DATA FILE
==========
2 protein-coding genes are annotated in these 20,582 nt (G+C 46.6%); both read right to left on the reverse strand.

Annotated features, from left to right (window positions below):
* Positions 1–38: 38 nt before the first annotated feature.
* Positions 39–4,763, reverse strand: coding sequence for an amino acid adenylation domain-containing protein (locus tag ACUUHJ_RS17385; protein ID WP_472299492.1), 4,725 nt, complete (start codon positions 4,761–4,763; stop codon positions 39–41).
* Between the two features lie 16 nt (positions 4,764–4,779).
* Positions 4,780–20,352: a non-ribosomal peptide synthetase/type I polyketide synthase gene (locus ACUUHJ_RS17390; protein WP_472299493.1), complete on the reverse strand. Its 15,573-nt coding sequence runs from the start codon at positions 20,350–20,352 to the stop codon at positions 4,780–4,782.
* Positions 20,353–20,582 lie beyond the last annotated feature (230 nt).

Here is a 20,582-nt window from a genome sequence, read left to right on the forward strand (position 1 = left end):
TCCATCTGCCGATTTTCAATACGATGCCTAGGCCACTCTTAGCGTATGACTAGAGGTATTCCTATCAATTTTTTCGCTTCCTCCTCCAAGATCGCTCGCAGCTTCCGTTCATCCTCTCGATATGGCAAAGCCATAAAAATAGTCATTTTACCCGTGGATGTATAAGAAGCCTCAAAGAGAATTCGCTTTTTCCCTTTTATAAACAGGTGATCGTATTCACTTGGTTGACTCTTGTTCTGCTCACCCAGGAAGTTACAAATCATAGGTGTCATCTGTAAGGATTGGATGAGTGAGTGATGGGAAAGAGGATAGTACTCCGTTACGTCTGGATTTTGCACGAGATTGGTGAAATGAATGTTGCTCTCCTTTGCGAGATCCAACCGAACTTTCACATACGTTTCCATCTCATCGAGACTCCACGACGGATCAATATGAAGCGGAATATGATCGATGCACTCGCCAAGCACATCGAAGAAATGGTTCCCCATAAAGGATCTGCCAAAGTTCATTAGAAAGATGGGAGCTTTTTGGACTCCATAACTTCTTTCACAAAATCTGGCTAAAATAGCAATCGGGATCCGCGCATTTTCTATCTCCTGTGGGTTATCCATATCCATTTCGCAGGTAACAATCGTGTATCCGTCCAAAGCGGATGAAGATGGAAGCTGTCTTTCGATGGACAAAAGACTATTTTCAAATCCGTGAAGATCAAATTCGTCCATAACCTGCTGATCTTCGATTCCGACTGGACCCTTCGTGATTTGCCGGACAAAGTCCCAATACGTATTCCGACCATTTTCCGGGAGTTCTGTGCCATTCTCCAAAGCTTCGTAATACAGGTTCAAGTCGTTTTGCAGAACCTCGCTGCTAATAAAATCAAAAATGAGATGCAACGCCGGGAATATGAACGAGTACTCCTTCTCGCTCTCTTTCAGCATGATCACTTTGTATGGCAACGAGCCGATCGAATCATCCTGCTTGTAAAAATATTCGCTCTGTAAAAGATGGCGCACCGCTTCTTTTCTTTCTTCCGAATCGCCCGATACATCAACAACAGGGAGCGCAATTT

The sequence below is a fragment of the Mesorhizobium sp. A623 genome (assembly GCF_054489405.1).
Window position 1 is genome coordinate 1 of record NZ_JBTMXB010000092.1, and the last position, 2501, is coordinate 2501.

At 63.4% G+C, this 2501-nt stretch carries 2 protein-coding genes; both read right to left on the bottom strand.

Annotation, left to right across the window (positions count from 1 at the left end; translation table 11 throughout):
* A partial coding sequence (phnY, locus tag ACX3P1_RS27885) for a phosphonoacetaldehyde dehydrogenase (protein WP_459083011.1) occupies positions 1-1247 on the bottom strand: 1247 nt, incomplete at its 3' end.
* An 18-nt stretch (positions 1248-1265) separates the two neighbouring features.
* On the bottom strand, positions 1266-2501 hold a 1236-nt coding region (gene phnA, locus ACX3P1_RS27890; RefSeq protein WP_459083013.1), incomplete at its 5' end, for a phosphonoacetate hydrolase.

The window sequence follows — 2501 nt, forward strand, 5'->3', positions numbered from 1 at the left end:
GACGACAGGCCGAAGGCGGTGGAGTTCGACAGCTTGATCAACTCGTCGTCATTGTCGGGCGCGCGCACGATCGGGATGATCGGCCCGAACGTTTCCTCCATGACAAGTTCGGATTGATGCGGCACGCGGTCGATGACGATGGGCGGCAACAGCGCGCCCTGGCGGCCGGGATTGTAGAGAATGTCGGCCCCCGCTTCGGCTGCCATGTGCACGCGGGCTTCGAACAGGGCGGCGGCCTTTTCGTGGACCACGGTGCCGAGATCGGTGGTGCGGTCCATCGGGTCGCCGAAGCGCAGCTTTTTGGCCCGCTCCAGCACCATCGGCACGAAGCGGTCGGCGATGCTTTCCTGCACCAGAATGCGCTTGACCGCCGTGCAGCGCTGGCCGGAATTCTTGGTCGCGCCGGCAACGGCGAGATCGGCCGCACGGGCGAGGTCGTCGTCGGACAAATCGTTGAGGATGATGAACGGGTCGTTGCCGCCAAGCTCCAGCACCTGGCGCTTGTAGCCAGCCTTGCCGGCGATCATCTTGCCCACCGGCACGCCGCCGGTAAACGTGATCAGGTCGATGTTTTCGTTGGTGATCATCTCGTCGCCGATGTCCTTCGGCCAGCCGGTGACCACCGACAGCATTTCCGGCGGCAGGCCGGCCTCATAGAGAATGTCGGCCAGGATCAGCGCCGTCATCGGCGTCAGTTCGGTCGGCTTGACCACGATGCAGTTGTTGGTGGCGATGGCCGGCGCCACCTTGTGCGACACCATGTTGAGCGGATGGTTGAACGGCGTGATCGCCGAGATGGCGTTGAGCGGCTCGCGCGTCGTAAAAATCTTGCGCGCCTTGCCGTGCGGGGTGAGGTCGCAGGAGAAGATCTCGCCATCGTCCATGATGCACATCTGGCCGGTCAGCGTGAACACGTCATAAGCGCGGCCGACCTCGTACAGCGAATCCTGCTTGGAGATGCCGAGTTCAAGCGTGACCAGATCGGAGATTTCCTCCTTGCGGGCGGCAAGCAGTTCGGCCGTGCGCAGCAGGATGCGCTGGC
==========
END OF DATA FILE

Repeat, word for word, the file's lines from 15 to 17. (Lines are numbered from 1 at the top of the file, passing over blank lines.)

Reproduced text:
* An 18-nt stretch (positions 1248-1265) separates the two neighbouring features.
* On the bottom strand, positions 1266-2501 hold a 1236-nt coding region (gene phnA, locus ACX3P1_RS27890; RefSeq protein WP_459083013.1), incomplete at its 5' end, for a phosphonoacetate hydrolase.

The window sequence follows — 2501 nt, forward strand, 5'->3', positions numbered from 1 at the left end: